Exploring the interactions between radiation therapists and cancer patients : an ethnographic study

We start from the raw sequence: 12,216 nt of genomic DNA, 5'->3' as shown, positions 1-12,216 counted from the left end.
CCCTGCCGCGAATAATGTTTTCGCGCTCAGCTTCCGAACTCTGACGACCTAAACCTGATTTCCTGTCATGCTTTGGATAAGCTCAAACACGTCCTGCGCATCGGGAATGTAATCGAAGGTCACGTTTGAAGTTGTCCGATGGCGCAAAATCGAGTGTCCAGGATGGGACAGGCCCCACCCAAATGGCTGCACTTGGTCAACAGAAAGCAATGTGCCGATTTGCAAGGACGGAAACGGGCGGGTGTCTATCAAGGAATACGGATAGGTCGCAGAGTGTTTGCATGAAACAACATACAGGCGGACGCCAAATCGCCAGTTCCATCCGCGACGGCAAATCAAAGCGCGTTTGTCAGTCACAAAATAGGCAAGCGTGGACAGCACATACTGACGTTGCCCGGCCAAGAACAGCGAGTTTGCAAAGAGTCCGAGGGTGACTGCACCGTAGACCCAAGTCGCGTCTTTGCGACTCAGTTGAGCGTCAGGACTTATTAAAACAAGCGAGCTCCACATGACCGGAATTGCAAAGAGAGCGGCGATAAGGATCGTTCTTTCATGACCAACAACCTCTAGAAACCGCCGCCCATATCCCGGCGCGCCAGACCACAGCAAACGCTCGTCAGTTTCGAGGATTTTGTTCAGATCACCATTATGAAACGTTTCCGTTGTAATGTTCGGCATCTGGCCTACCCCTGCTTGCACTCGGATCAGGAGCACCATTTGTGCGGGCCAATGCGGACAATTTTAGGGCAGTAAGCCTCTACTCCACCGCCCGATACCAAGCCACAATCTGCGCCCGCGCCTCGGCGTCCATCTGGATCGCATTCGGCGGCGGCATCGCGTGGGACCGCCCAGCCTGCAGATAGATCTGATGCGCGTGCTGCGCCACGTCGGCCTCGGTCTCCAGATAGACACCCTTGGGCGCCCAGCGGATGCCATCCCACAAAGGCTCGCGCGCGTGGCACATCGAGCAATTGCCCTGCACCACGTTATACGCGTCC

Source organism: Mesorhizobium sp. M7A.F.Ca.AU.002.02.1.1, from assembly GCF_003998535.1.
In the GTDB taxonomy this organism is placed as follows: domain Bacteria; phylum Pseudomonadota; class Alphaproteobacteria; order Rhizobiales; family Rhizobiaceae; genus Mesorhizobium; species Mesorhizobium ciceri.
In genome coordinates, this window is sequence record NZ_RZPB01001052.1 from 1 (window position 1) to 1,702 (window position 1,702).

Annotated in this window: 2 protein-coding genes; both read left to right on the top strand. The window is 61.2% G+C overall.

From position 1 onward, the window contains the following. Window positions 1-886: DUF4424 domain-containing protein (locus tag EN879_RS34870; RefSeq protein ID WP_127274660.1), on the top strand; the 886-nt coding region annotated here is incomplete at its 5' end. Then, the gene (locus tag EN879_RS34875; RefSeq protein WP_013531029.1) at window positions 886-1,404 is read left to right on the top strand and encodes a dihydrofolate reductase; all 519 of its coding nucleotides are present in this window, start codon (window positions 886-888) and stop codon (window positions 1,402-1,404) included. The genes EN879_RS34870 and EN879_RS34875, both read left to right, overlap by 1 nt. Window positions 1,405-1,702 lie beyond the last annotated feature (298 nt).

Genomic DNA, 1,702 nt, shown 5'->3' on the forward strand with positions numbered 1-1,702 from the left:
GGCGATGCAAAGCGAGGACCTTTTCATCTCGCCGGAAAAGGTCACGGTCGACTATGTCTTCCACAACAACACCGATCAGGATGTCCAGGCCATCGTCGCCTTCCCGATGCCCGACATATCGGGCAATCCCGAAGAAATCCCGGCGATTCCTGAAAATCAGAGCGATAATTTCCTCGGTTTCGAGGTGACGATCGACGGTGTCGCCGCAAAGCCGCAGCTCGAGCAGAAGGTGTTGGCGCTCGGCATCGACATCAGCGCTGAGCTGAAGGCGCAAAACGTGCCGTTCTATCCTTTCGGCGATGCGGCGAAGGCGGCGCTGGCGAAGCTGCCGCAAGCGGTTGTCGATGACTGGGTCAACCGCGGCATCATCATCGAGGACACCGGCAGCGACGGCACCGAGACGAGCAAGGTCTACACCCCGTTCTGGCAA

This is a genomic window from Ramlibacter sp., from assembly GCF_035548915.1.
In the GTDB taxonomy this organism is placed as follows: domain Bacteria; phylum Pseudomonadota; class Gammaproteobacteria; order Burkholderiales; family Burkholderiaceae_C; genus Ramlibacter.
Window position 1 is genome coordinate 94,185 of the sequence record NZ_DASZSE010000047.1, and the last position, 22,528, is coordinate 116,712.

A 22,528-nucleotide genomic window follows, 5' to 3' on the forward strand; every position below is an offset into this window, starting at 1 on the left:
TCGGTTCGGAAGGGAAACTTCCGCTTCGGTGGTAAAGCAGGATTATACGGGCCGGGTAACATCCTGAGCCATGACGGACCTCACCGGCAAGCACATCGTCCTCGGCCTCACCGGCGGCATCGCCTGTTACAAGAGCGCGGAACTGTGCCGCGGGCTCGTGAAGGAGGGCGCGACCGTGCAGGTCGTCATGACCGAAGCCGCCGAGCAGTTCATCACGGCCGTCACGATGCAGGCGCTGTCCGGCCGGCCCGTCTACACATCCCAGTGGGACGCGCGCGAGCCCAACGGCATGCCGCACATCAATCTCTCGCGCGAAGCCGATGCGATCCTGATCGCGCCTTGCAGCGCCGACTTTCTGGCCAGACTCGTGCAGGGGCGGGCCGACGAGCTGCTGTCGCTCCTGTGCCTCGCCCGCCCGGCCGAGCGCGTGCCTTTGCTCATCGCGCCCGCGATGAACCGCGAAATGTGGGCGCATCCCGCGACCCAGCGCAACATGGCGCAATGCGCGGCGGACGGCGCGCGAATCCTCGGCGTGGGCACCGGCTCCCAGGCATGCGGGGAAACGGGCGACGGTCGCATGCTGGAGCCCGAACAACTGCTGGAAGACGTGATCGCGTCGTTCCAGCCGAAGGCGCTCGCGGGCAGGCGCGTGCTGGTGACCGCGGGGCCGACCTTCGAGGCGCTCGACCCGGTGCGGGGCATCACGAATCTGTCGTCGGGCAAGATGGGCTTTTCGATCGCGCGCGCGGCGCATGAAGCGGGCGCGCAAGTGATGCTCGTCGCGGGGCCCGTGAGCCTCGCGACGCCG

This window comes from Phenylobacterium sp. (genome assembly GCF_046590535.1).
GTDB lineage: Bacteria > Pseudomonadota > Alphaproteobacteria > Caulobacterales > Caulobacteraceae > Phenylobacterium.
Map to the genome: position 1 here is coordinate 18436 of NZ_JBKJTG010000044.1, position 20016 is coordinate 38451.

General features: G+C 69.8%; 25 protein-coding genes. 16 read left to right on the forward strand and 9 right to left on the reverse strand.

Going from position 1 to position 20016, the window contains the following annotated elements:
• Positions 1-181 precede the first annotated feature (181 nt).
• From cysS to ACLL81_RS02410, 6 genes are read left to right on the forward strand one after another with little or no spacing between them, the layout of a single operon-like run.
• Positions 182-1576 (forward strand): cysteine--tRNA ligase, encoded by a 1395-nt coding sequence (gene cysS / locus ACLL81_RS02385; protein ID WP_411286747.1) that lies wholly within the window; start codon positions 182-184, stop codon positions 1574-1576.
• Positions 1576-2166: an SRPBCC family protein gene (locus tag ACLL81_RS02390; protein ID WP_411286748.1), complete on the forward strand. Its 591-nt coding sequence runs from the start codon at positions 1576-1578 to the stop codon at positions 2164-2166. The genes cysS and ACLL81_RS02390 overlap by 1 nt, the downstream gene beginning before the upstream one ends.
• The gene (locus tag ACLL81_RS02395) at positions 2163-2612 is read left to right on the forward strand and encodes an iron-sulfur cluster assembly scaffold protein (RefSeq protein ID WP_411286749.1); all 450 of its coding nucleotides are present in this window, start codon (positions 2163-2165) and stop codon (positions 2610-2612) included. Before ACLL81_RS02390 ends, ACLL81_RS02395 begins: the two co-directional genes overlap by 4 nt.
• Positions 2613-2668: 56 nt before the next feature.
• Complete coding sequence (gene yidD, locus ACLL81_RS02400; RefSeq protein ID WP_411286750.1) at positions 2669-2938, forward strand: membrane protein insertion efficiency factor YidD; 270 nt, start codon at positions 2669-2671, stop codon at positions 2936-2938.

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Radiation therapists are responsible for the planning and delivery of radiation therapy treatment for patients diagnosed with cancer as prescribed by radiation oncologists. Treatment courses with a curative intent usually involve daily interaction between radiation therapists and the patient for six to eight weeks. Evidence in the literature suggests that patients with a diagnosis of cancer can experience levels of anxiety and depression, and radiation therapy can also invoke fear and anxiety. Psychosocial support of the patient has been found to enhance the treatment experience and the efficacy of the treatment. Radiation therapists need to communicate with patients and may have a role to play in reducing patient anxiety and distress. The aims of this study were to gain an understanding of the underlying beliefs, values, practices and systems that form the current culture of radiation therapists and how it might be affecting the extent of supportive care that their patients receive.An ethnographic approach enabled the gathering of rich descriptive data through observations and interviews conducted in two radiation therapy centres between May-November 2009. Participants were radiation therapists, patients, nurses and administration staff. Four group interviews with radiation therapists were conducted between April-June 2010. Data was analysed by familiarisation with the raw data, charting themes using coding and identifying subthemes, and interpretation using mind mapping diagrams, consultation with supervisors and presentations to peers. Extensive reflective journaling was also used to assist data analysis.Radiation therapists’ interactions with patients are complicated by a combination of radiation therapists’ cultural aspects, radiation therapists’ perceptions of supportive patient care, and the environment where the interactions occur. This study disclosed new understandings and highlighted the complexities of four main cultural concepts. These concepts consist of: a disease focus, technology motivated, task and teamwork behaviour and a heightened awareness of time and space.Interactions between radiation therapists and patients were identified as (a) structured consisting of information provision and instruction giving, and (b) unstructured (i.e. informal talk). The findings of the study indicated the lack of appropriate space or available space within treatment areas restricted radiation therapists interacting in-depth or in meaningful interactions with patients. The amounts of time radiation therapists had available for interactions were limited because their role within the treatment area required greater amounts of time undertaking technical tasks. There was also pressure to keep to time with an emphasis on efficient throughput of patients. However, patients found interacting with radiation therapists helpful in reducing anxiety and normalising the process but required information to be individualised to cater for individual needs.This study provides an understanding of the cultural and environmental factors underpinning the radiation therapist/ patient relationship. The findings suggest the need for Australian radiation therapists’ to reassess their current approaches to supportive patient care. This study highlighted the need for radiation therapy education and training to be inclusive of communication skills and their use within different clinical spaces. The findings of the study suggest the need to develop a structured approach to supportive patient care by radiation therapists and to the future professional role development of radiation therapists in supportive patient care.
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